Thursday, November 14, 2019

Evelines Decision in James Joyces Dubliners Essay -- Joyce Dubliners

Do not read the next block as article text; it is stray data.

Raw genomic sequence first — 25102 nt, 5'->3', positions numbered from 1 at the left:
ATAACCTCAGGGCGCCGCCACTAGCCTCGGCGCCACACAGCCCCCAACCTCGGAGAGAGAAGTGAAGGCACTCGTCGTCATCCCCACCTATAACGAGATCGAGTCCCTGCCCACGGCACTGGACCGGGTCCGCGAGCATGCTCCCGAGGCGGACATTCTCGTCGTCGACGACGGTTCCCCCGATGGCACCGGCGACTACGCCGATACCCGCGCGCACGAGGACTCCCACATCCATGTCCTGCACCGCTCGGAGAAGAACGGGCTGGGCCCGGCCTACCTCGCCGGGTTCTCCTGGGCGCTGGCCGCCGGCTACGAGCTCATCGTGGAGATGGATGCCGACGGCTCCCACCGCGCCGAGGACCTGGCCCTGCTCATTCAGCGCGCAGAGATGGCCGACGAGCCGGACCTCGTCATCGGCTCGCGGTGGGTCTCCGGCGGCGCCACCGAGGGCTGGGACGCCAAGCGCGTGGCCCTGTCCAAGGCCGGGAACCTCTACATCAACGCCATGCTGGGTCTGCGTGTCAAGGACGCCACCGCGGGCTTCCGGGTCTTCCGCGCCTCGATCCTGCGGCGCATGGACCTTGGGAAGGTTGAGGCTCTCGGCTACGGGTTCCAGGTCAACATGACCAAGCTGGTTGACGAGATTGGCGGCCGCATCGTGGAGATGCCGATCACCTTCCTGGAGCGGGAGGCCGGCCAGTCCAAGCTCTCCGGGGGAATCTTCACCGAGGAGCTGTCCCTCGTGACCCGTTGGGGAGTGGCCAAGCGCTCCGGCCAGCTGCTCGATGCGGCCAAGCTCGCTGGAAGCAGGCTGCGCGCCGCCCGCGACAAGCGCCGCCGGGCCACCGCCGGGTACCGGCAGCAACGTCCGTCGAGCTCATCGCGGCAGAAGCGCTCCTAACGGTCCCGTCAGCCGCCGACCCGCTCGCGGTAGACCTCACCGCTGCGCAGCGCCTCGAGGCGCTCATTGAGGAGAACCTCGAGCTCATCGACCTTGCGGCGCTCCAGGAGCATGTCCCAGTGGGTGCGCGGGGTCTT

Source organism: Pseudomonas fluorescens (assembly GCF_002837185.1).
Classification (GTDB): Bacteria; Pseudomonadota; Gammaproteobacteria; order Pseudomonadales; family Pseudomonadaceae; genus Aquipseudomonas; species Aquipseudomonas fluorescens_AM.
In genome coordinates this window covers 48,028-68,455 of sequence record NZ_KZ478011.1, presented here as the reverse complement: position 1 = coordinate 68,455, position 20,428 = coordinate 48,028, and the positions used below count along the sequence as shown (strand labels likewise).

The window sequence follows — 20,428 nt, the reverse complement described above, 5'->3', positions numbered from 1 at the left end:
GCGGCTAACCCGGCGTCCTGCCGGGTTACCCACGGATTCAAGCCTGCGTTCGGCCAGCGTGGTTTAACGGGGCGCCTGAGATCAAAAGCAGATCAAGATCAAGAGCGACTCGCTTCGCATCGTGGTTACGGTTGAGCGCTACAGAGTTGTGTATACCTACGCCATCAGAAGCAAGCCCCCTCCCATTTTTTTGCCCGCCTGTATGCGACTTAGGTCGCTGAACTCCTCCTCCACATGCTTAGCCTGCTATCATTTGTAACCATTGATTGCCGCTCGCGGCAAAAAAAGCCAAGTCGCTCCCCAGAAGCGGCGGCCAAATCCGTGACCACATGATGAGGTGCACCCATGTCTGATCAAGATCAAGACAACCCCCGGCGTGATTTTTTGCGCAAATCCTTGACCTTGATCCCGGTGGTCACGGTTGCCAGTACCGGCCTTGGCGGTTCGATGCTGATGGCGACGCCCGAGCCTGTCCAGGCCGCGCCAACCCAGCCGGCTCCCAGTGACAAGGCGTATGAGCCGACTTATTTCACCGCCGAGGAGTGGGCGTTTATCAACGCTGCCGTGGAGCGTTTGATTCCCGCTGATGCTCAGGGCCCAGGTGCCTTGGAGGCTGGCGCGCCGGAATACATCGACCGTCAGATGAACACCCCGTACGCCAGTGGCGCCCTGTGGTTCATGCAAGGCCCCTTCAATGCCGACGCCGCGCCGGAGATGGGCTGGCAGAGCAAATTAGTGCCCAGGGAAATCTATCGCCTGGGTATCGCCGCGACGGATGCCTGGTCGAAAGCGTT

Eveline's Decision in James Joyce's Dubliners      Ã‚  Ã‚  Ã‚  Ã‚  Ã‚  Ã‚   In the short story, 'Eveline,' James Joyce introduces us to the life of a young woman named Eveline. She has the opportunity to escape with Frank, the man she thinks she loves, to a faraway country in search of a new life.   Instead, she decides to stay in the dreary and gloomy life she already knows.   To understand Eveline's final decision to stay we have to analyze the reasons that prevent Eveline from pursuing a better life. Her fear of the unknown; the fact that she does not know Frank well enough; and the many attachments she has to her home, prompt Eveline to make her decision.      Ã‚  Ã‚  Ã‚  Ã‚  Ã‚  Ã‚   The first reason for Eveline to stay is that she is does not have the courage to leave.   She   tries to convince herself that her life is not ? wholly undesirable,? but Joyce reveals how hard and undesirable her life actually is when he tells us that she ?felt herself in danger of   her father's violence.?   She gets ?palpitations? because she is so afraid of her own father.   Although he beats her and treats her badly, she still thinks that ?sometimes he could be very nice,? just because she remembers him making her laugh once, and other time when he took care of her when she was sick.   These good memories about her father look insignificant compared to what she has to do for him.   Eveline also has to support the mistreatments of her abusive father even when she is asking him for money to buy groceries.   Especially on Saturday nights when he is   ?usually fairly bad,? meaning he is drunk.   Eveline alone asks herself   if it is wise to leave.   She thinks that at her home she has ?shelter and food; she had those whom ... ...irl, is protected by her mother. Memories make Eveline feel more emotionally attached to her home. Although her favorite brother, Ernest, is dead, she still cares about Harry.   She has to many duties in the house.   She has to take care of two children, take care of the house, and her abusive father.   All because of the promise she made to her dying mother to ?keep the home together as long as she could.?   The love for her mother is too strong to break that promise.      Ã‚  Ã‚  Ã‚  Ã‚  Ã‚  Ã‚   In conclusion Eveline chooses the 'odour of dusty cretonne' over a new, but unknown life because the reasons for staying slightly overwhelm the reasons for leaving.   For this era her decision might seem bizarre or even foolish; but making that decision she does what is logical for that epoch. Works Cited Joyce, James Dubliners, New York:Penguin, 1993

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